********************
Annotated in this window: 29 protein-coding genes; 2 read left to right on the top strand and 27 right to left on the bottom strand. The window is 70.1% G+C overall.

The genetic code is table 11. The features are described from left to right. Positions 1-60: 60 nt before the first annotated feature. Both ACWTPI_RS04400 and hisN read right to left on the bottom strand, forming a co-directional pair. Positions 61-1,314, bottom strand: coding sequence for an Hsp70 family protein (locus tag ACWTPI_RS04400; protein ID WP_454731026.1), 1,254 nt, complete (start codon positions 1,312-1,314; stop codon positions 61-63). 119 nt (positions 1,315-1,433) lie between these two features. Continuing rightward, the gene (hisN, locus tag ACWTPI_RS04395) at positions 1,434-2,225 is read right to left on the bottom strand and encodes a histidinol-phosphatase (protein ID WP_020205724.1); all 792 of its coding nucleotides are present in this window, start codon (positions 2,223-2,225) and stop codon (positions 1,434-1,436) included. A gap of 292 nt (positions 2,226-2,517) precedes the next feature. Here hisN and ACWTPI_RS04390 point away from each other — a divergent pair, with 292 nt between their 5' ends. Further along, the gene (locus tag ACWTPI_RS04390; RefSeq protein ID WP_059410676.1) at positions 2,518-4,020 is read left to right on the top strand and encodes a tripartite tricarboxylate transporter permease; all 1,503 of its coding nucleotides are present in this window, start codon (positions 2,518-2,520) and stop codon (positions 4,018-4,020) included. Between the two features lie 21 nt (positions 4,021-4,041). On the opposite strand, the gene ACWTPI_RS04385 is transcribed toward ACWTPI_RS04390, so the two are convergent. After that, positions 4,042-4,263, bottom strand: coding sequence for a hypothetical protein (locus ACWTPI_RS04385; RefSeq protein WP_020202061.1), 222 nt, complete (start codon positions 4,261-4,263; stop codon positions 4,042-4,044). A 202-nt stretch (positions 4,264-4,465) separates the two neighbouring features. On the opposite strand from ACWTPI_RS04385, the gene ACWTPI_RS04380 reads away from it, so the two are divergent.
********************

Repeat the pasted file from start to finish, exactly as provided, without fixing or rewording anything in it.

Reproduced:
Annotated in this window: 29 protein-coding genes; 2 read left to right on the top strand and 27 right to left on the bottom strand. The window is 70.1% G+C overall.

The genetic code is table 11. The features are described from left to right. Positions 1-60: 60 nt before the first annotated feature. Both ACWTPI_RS04400 and hisN read right to left on the bottom strand, forming a co-directional pair. Positions 61-1,314, bottom strand: coding sequence for an Hsp70 family protein (locus tag ACWTPI_RS04400; protein ID WP_454731026.1), 1,254 nt, complete (start codon positions 1,312-1,314; stop codon positions 61-63). 119 nt (positions 1,315-1,433) lie between these two features. Continuing rightward, the gene (hisN, locus tag ACWTPI_RS04395) at positions 1,434-2,225 is read right to left on the bottom strand and encodes a histidinol-phosphatase (protein ID WP_020205724.1); all 792 of its coding nucleotides are present in this window, start codon (positions 2,223-2,225) and stop codon (positions 1,434-1,436) included. A gap of 292 nt (positions 2,226-2,517) precedes the next feature. Here hisN and ACWTPI_RS04390 point away from each other — a divergent pair, with 292 nt between their 5' ends. Further along, the gene (locus tag ACWTPI_RS04390; RefSeq protein ID WP_059410676.1) at positions 2,518-4,020 is read left to right on the top strand and encodes a tripartite tricarboxylate transporter permease; all 1,503 of its coding nucleotides are present in this window, start codon (positions 2,518-2,520) and stop codon (positions 4,018-4,020) included. Between the two features lie 21 nt (positions 4,021-4,041). On the opposite strand, the gene ACWTPI_RS04385 is transcribed toward ACWTPI_RS04390, so the two are convergent. After that, positions 4,042-4,263, bottom strand: coding sequence for a hypothetical protein (locus ACWTPI_RS04385; RefSeq protein WP_020202061.1), 222 nt, complete (start codon positions 4,261-4,263; stop codon positions 4,042-4,044). A 202-nt stretch (positions 4,264-4,465) separates the two neighbouring features. On the opposite strand from ACWTPI_RS04385, the gene ACWTPI_RS04380 reads away from it, so the two are divergent.